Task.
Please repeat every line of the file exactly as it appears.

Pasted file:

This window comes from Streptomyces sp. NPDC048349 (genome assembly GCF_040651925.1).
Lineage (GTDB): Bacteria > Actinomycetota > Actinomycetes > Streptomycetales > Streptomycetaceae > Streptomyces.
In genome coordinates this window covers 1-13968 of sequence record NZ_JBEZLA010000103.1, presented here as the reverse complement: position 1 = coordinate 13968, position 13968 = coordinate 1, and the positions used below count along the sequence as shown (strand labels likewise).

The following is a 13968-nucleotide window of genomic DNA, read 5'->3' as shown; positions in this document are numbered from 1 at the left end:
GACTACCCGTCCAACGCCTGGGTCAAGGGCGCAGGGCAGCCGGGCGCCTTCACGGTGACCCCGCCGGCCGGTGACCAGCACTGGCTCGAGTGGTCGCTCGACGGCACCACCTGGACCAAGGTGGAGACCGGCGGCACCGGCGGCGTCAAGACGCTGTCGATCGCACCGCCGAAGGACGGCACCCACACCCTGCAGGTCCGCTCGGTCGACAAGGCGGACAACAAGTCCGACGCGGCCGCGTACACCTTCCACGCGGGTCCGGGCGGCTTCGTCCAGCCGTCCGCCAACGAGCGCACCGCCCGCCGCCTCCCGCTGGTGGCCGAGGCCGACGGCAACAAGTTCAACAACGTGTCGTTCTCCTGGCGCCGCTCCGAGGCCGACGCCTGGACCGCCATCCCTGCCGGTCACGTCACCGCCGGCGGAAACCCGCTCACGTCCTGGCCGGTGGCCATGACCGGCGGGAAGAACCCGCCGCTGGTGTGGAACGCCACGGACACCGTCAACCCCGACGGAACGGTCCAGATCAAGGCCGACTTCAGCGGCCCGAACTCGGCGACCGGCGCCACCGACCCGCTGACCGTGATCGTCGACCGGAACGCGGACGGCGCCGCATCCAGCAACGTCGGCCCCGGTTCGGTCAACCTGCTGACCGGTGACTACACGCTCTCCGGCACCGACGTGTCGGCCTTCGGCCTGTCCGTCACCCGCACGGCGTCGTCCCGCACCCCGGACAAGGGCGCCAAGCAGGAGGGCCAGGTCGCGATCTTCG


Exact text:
This window comes from Streptomyces sp. NPDC048349 (genome assembly GCF_040651925.1).
Lineage (GTDB): Bacteria > Actinomycetota > Actinomycetes > Streptomycetales > Streptomycetaceae > Streptomyces.
In genome coordinates this window covers 1-13968 of sequence record NZ_JBEZLA010000103.1, presented here as the reverse complement: position 1 = coordinate 13968, position 13968 = coordinate 1, and the positions used below count along the sequence as shown (strand labels likewise).

The following is a 13968-nucleotide window of genomic DNA, read 5'->3' as shown; positions in this document are numbered from 1 at the left end:
GACTACCCGTCCAACGCCTGGGTCAAGGGCGCAGGGCAGCCGGGCGCCTTCACGGTGACCCCGCCGGCCGGTGACCAGCACTGGCTCGAGTGGTCGCTCGACGGCACCACCTGGACCAAGGTGGAGACCGGCGGCACCGGCGGCGTCAAGACGCTGTCGATCGCACCGCCGAAGGACGGCACCCACACCCTGCAGGTCCGCTCGGTCGACAAGGCGGACAACAAGTCCGACGCGGCCGCGTACACCTTCCACGCGGGTCCGGGCGGCTTCGTCCAGCCGTCCGCCAACGAGCGCACCGCCCGCCGCCTCCCGCTGGTGGCCGAGGCCGACGGCAACAAGTTCAACAACGTGTCGTTCTCCTGGCGCCGCTCCGAGGCCGACGCCTGGACCGCCATCCCTGCCGGTCACGTCACCGCCGGCGGAAACCCGCTCACGTCCTGGCCGGTGGCCATGACCGGCGGGAAGAACCCGCCGCTGGTGTGGAACGCCACGGACACCGTCAACCCCGACGGAACGGTCCAGATCAAGGCCGACTTCAGCGGCCCGAACTCGGCGACCGGCGCCACCGACCCGCTGACCGTGATCGTCGACCGGAACGCGGACGGCGCCGCATCCAGCAACGTCGGCCCCGGTTCGGTCAACCTGCTGACCGGTGACTACACGCTCTCCGGCACCGACGTGTCGGCCTTCGGCCTGTCCGTCACCCGCACGGCGTCGTCCCGCACCCCGGACAAGGGCGCCAAGCAGGAGGGCCAGGTCGCGATCTTCG